Standoff chemical detection with a distance of more than 41 feet using photoacoustic effect and quantum cascade laser (QCL) operated at relatively low power, less than 40 mW, is demonstrated for the first time. The option of using QCL provides the advantages of easy tuning and modulation besides the benefit of compact size, light weight and low power consumption. The standoff detection signal can be calibrated as a function of different parameters such as laser pulse energy, gas vapor concentration and detection distance. The results yield good agreements with theoretical model. Techniques to obtain even longer detection distance and achieve outdoor operations are in the process of implementation and their projection is discussed.
© 2011 OSA
Photoacoustic (PA) effect was discovered a century ago and was first reported in 1880 . It has been known as a sensitive technique for spectroscopic studies to evaluate solids, liquids, and gases. PA spectroscopy has been applied in a wide range of applications such as trace gas detection, environmental sensing and medical diagnostics [2,3].
In recent years, with the help of the development of quantum cascade lasers (QCLs) , great progress has been made for PA chemical detection, and sensitivity has been improved significantly [5–7]. However, most of the demonstrated PA detections are localized and require the chemical samples to be contained in a PA cell [8,9]. Such kinds of measurements are not viable for explosives or toxic gases detections, where a safety standoff distance is usually required for personal protection.
One earlier study done by Brassington, who called it PADAR (photoacoustic detection and ranging), demonstrated remote gas detection and ranging using PA effect . Later Yonak presented a leak detection and localization system based on PA effect which could perform standoff gas detection . PA spectroscopy was also applied to condensed matter and liquids for remote detection and sensing by Harris and Perrett [12,13]. All these studies involved using large size, heavy-weight, mid-infrared laser sources, i.e. high power OPO or CO2 lasers etc. We report in this paper for the first time QCL based standoff photoacoustic chemical detection using a sound reflector with detection distance over 40 feet. It is worth to mention that one earlier study by C. W. Van Neste and associates demonstrated standoff detection involving a variation of PA effect . In their study, they used a quartz tuning fork as a photo-detector to detect reflected light from a surface covered with target chemicals. Fundamentally, their technique relies on good surface reflection to provide sufficient photons for photo-thermal generation and quartz tuning fork excitation. Our method, on the other hand, detects generated photoacoustic signals in the air and can be utilized for standoff chemical detection in a more general environment. We believe that, with higher power QCLs, better sensitivity microphones such as laser microphones , and multi-element acoustic beam-forming techniques , we can further increase the standoff detection distance and operate the system outdoors without worrying about ambient noises.
Our experimental system includes a 7.9 µm wavelength mid-infrared (MIR) QCL running at pulsed mode, targeted gas sample of isopropanol (IPA) vapor as a safer substitute of the explosive cyclonite (RDX), and an electrets microphone with a parabolic reflector as the acoustic detector. Our experimental study investigates the generated PA signal strength as a function of different parameters such as laser pulse energy, detection distance and target gas sample concentration. These measured results yield good agreements with the theoretical model. Possible extension of detection distance and potential applications are discussed.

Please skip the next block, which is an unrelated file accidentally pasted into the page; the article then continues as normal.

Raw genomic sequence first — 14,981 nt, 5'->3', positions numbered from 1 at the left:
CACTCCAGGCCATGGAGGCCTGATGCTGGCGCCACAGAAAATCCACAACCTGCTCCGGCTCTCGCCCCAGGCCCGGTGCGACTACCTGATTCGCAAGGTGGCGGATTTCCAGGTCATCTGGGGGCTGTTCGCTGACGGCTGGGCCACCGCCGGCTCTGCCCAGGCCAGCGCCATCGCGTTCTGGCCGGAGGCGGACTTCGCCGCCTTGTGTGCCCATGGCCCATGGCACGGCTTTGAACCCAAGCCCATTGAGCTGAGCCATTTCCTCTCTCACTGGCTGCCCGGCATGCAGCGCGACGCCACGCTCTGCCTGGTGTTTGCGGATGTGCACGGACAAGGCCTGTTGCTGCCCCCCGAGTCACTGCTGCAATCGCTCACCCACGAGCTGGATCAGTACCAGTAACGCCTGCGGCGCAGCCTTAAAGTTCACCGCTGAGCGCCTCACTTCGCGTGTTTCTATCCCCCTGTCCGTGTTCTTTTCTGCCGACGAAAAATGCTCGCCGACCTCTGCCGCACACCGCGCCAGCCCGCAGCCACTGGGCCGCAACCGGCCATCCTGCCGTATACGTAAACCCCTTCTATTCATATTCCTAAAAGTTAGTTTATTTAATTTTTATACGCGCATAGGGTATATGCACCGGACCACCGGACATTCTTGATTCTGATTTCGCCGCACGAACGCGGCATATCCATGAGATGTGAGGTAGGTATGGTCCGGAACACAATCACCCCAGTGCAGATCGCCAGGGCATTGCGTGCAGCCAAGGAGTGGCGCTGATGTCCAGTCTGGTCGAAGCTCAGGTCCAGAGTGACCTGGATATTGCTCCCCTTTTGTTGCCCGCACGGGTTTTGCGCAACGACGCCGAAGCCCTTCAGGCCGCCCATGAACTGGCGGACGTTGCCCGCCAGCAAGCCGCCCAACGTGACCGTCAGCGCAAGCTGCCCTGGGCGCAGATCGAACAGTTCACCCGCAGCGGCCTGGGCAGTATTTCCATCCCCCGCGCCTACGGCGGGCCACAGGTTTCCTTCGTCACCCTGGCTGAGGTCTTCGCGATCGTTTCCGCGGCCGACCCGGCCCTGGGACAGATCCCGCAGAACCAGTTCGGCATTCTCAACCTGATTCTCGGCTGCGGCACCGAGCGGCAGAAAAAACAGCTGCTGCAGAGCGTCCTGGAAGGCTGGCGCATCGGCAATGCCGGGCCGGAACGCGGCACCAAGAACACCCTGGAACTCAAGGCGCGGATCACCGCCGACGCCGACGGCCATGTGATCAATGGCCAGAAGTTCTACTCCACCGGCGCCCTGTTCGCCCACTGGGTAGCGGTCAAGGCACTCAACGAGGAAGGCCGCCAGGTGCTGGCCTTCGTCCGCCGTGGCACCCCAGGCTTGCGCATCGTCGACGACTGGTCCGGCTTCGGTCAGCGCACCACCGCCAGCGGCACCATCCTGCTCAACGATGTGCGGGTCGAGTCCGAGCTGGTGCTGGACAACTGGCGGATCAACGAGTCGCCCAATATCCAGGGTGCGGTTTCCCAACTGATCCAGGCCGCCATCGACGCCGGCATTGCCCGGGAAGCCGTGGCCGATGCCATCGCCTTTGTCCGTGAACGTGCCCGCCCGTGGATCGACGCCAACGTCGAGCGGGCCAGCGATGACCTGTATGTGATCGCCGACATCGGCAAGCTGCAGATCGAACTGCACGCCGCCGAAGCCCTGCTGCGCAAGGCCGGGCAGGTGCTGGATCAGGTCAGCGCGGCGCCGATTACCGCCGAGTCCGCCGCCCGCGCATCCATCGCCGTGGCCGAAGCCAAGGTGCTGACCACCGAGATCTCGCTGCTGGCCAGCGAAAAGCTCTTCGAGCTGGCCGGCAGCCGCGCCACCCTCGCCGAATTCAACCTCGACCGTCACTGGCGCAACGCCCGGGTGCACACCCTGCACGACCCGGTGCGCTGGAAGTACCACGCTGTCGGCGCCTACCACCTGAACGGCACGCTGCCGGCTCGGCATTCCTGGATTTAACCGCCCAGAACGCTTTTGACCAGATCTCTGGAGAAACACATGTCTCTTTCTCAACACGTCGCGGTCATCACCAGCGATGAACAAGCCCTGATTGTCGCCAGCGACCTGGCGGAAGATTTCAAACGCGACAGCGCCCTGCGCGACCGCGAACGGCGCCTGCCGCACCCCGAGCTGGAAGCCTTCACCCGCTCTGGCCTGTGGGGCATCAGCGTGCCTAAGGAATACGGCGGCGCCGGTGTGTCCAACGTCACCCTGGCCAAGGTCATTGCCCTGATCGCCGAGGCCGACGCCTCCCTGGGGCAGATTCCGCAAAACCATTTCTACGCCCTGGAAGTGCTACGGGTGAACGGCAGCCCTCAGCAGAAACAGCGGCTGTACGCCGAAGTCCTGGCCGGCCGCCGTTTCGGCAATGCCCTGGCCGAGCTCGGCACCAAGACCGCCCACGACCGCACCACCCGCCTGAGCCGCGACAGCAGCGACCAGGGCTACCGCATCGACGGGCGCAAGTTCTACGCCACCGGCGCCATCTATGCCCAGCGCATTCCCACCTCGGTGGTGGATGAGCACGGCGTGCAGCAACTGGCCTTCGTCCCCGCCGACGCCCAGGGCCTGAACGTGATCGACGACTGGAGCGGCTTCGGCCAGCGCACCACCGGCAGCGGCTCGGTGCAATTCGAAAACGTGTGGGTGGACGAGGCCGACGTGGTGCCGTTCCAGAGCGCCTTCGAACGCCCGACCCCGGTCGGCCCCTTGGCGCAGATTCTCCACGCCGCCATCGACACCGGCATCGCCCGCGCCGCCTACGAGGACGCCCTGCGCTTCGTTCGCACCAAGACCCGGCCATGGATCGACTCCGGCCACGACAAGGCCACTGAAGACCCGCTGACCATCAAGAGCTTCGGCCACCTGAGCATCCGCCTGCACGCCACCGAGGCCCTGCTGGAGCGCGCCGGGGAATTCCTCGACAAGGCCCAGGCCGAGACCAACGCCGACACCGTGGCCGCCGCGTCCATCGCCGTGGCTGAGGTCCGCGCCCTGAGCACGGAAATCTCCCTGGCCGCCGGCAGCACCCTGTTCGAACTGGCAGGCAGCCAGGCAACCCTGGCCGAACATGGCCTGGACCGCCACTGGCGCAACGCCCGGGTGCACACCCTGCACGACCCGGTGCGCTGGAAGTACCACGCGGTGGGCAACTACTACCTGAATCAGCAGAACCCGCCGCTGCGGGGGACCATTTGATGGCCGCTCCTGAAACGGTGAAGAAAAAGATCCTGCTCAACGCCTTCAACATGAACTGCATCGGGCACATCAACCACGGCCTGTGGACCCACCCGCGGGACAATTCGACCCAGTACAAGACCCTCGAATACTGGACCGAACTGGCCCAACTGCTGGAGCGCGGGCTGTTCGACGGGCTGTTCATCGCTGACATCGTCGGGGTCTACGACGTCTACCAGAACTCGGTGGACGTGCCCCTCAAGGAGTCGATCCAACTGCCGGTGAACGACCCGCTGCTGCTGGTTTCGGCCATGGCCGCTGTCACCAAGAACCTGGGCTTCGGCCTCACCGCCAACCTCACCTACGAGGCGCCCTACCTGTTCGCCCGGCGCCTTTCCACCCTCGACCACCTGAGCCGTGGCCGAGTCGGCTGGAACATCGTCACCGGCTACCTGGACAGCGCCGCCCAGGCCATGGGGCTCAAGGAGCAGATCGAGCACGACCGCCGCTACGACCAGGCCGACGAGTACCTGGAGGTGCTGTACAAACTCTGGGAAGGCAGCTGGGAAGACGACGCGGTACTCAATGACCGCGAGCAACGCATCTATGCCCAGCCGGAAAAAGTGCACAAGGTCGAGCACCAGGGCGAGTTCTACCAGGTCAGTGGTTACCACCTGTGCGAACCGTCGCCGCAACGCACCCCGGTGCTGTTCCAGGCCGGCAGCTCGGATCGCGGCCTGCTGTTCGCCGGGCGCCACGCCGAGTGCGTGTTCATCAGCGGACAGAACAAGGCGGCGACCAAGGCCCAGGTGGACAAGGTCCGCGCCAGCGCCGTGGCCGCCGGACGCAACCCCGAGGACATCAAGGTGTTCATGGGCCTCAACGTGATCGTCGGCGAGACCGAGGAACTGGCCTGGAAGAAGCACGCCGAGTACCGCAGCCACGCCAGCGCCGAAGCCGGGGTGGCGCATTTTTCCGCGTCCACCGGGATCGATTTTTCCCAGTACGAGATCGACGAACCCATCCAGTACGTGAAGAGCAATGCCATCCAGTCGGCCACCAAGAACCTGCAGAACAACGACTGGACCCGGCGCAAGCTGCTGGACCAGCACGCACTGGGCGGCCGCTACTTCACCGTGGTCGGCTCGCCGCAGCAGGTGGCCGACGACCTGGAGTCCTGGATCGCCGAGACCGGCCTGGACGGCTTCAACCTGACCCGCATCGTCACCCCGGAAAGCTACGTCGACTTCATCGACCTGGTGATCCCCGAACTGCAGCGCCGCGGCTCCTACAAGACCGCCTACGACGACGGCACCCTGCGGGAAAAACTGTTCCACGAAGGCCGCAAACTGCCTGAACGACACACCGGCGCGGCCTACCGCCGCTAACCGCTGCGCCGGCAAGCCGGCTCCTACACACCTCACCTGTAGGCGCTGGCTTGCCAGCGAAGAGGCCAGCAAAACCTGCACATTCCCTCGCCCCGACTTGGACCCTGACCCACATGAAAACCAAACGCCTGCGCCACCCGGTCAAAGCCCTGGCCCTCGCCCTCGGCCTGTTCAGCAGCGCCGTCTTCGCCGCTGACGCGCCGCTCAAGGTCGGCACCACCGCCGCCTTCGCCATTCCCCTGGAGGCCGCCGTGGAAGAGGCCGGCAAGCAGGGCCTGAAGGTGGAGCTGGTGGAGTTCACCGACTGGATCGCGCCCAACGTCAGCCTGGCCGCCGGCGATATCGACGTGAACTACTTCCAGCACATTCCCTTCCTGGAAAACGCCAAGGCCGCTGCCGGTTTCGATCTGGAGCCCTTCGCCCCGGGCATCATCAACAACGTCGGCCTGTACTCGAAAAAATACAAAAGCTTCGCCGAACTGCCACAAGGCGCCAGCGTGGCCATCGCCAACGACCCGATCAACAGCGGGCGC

2. Theoretical consideration
When a gas molecule absorbs a photon from MIR radiation, it undergoes transitions from ground state to a higher state. The molecule can then release the absorbed photon energy by colliding with other molecules and convert it to translational energy or kinetic energy, thus increase the corresponding temperature and pressure of the sample gas. If the incident MIR radiation is amplitude modulated, the modulated optical signal can then produce a periodic temperature and pressure change in the gas molecules. This process is known as PA effect. It has been studied theoretically and experimentally for cases in closed PA cells in gas, liquid and solid matters [17–19]. Here we present a simplified model for the PA detection in open air environment.
We model the PA generation from a sample gas under pulsed laser radiation. Because light travels much faster than sound, the duration of the laser pulse and the pulse propagation time can be ignored. We assume the following conditions: 1. a laser pulse starts with initial pulse energy E0; 2. the laser radiation is monochromatic; 3. the laser beam is uniformly distributed within the beam area of size S; 4. the target gas sample concentration is N molecules per unit volume; 5. the target gas absorption cross-section is σ; 6. the target gas is uniformly distributed within a tested gas cloud area; and 7. the length of the cloud on the laser beam path is Δz. According to Beer-Lambert law, the transmitted energy of the laser pulse is:
Here we ignore the laser beam divergence, diffraction and reflection. Thus the absorbed energy by the gas cloud is
As for the case of a low concentration and small size gas cloud, N and Δz are very small. Therefore, Eq. (2) can be approximated as
According to the conservation of energy, in the absence of work done, the change of internal energy per unit volume in a matter is proportional to the change of temperature . So the temperature increase of the gas cloud corresponding to the absorbed energy is21]. Therefore, if measured at a remote distance, the standoff PA signal is inversely proportional to the detection distance.
3. Experimental setup
The equipment used in this experiment differs from conventional PA spectroscopy setup due to the absence of a PA cell. It is important to note that PA signal in the open air environment is much weaker than that in a closed PA cell. Another major consideration is the transmission of PA signal from the sample to the sound wave detector (the microphone). In order to collect sound signals efficiently from a remote distance, a parabolic sound wave reflector is used in the system. The experimental setup is shown in Fig. 1 .